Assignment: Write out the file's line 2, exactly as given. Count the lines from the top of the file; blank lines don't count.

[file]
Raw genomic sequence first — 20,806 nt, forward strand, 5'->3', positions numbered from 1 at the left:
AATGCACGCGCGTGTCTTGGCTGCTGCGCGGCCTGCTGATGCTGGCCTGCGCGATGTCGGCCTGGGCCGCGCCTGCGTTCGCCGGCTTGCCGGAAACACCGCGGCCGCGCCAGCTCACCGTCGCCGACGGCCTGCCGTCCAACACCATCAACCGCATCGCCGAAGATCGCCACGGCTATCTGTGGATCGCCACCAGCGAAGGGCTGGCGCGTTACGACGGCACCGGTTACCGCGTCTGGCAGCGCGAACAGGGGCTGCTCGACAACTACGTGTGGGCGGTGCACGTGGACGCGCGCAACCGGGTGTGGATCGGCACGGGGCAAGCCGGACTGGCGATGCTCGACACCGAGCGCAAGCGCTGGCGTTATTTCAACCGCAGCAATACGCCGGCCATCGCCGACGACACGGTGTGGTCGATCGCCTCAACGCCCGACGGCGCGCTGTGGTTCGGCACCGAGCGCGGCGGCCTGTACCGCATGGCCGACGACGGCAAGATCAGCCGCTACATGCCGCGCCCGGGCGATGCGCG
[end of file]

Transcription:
AATGCACGCGCGTGTCTTGGCTGCTGCGCGGCCTGCTGATGCTGGCCTGCGCGATGTCGGCCTGGGCCGCGCCTGCGTTCGCCGGCTTGCCGGAAACACCGCGGCCGCGCCAGCTCACCGTCGCCGACGGCCTGCCGTCCAACACCATCAACCGCATCGCCGAAGATCGCCACGGCTATCTGTGGATCGCCACCAGCGAAGGGCTGGCGCGTTACGACGGCACCGGTTACCGCGTCTGGCAGCGCGAACAGGGGCTGCTCGACAACTACGTGTGGGCGGTGCACGTGGACGCGCGCAACCGGGTGTGGATCGGCACGGGGCAAGCCGGACTGGCGATGCTCGACACCGAGCGCAAGCGCTGGCGTTATTTCAACCGCAGCAATACGCCGGCCATCGCCGACGACACGGTGTGGTCGATCGCCTCAACGCCCGACGGCGCGCTGTGGTTCGGCACCGAGCGCGGCGGCCTGTACCGCATGGCCGACGACGGCAAGATCAGCCGCTACATGCCGCGCCCGGGCGATGCGCG